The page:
Pharmaceutical giant Bayer is getting rid of bosses and asking nearly 100,000 workers to ‘self organize’ to save .15 billion

Pharmaceutical giant Bayer is getting rid of bosses and asking nearly 100,000 workers to ‘self organize’ to save $2.15 billion

In a bid to claw back $2.15 billion, the struggling pharmaceutical giant Bayer CEO is doing away with middle managers and 99% of the company’s 1,362-page corporate handbook, allowing nearly 100,000 employees to self-manage.

Bayer, the 160-year-old German company known for inventing aspirin, has been stuck in a rut; Its market cap has plunged to two-decade lows—spurred by its so-far disastrous acquisition of Monsanto—and its CEO Bill Anderson believes that flatting hierarchy and slashing corporate bureaucracy could be key to turning it around.

When Anderson took the helm last June, he learned that the company’s rules and procedures handbook was longer than War and Peace. It’s why, he says, when listening to feedback from the firm’s workforce the same complaints surfaced repeatedly.

“They basically said: ‘Increasingly, we can’t get anything done,’” Anderson told Business Insider. “It’s just too hard to get ideas approved, or you have to consult with so many people to make anything happen.”

“We hire highly educated, trained people, and then we put them in these environments with rules and procedures and eight layers of hierarchy,” Anderson added. “Then we wonder why big companies are so lame most of the time.”

So, the company is going boss-less, or as he calls it “dynamic shared ownership”.

Whether or not it’s a fancy metaphor for a headcount reduction, Anderson has insisted that this new way of working could be revolutionary. “We don’t have to be that good to beat the current system,” the 57-year-old chief executive told the Wall Street Journal.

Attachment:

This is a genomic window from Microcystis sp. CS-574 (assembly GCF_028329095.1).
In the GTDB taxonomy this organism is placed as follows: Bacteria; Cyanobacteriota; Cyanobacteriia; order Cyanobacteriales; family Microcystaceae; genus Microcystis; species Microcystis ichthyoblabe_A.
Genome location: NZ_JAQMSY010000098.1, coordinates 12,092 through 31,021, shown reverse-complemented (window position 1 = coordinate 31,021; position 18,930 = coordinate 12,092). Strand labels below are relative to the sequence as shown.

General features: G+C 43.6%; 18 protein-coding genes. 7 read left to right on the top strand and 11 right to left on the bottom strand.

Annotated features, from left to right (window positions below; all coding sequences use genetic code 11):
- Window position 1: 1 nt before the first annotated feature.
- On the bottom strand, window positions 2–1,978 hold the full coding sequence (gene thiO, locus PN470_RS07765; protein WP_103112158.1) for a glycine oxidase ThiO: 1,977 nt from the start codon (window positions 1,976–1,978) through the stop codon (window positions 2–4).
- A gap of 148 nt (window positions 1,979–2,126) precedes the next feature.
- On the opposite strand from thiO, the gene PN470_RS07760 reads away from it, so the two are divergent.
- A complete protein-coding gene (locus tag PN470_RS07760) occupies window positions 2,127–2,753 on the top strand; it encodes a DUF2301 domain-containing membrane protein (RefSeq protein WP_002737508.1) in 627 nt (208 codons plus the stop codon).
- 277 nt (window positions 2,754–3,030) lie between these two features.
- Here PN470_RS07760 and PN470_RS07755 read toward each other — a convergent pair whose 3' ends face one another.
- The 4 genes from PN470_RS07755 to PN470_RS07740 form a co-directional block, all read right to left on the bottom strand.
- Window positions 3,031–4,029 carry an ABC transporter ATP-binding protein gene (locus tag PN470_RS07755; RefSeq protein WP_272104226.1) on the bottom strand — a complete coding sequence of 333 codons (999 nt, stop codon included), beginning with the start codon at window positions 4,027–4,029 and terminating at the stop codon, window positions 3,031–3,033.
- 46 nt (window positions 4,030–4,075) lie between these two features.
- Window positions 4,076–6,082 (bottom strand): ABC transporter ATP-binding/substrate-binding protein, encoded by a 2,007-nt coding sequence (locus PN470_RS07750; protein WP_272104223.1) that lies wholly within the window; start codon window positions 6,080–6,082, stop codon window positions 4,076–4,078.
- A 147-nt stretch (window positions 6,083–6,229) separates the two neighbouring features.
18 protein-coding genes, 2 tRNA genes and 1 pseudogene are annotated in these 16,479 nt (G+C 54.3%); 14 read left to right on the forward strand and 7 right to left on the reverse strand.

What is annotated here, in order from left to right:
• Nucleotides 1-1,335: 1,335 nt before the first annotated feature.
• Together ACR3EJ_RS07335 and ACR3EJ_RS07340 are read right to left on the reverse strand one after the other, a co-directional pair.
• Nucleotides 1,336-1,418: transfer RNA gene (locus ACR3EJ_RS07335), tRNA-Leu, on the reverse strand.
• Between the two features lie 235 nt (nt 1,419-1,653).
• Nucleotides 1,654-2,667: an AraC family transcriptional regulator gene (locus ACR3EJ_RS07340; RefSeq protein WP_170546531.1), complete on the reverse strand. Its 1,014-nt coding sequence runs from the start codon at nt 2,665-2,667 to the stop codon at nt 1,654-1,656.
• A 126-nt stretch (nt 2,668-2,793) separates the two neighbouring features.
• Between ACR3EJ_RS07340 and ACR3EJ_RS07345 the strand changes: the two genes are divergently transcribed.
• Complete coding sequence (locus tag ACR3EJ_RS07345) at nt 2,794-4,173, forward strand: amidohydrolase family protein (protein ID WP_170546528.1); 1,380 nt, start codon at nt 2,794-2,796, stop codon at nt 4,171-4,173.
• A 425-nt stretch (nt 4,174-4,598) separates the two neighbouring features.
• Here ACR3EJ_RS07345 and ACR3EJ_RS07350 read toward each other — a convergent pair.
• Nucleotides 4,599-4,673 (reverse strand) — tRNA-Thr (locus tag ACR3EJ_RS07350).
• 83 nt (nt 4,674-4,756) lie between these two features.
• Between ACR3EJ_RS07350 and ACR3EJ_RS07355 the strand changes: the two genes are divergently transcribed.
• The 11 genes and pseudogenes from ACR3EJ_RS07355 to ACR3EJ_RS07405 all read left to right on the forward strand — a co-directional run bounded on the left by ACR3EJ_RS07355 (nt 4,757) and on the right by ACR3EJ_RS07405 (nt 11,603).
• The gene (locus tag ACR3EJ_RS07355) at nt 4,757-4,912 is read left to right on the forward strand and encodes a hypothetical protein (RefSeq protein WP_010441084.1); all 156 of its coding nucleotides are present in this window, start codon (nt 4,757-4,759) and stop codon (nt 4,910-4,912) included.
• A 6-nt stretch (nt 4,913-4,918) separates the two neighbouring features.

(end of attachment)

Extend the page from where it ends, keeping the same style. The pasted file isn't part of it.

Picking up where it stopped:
In the coming years, Bayer’s workforce will consist of constantly evolving “5,000 to 6,000 self-directed teams” that work together on projects of their choosing for 90 days, before regrouping for their next project.

Employees of Bayer’s consumer-health division have already gotten a taste of this new structure—they’re being shown how to practically sign off on each other’s ideas without a manager in sight.

“Stand up, share an idea,” a corporate trainer ordered them during a training session, according to The Journal. “You’re going to self-organize.”

Is going boss-less enough to fix ‘broken’ Bayer?

Whether or not Anderson’s plan lands, it will buy him time: The company is worth a quarter of its $122 billion peak from nine years ago, its shares have tanked by more than 50% in the last year and investors are urging it to split.

The company has accumulated around €34.5 billion ($37.5 billion) in debt, not much less than the company’s €47.6 billion ($51.7 billion) in sales last year.

To top that off, since its acquisition of Monsanto in 2018, Bayer has been fighting thousands of claims that its Roundup weedkiller causes cancer.

Even Anderson has compared the current state of the company to the time he fractured his leg skateboarding—“badly broken”. But looking ahead, he wrote in Fortune that “our radical reinvention will liberate our people” while saving the company about €2 billion ($2.15 billion) in annual organizational costs by 2026.

But cutting out middle management is nothing new

It’s not clear exactly how many managers will be laid off or demoted (Bayer didn’t respond to Fortune’s request for comment). However, the Journal reported that 40% of management positions are heading for the chopping block in the U.S. pharmaceutical division alone.

Although Anderson is pitching the move as an innovative way of transforming its corporate hierarchy and giving employees more choice, trimming middle management to save costs and become more efficient is nothing new.

In fact, middle managers—defined as non-executives who oversee employees— made up almost a third of layoffs last year.

At Meta, where Mark Zuckerberg declared 2023 was going to be its “Year of Efficiency”, middle managers were the toll in that quest.

“I don’t think you want a management structure that’s just managers managing managers, managing managers, managing managers, managing the people who are doing the work,” Zuckerberg told staff in an all-hands meeting.

After laying off thousands of workers, the billionaire tech entrepreneur said that “flattening” its internal hierarchy was core to its restructure—and he credited Elon Musk as the source of inspiration behind having “fewer layers of management.”

Meanwhile at Google—where more than 30,000 managers are employed—12,000 people lost their jobs, and at Intel Corp. managers’ pay was slashed. Even beyond the tech industry, layoffs at Citi and FedEx have massively impacted managers.

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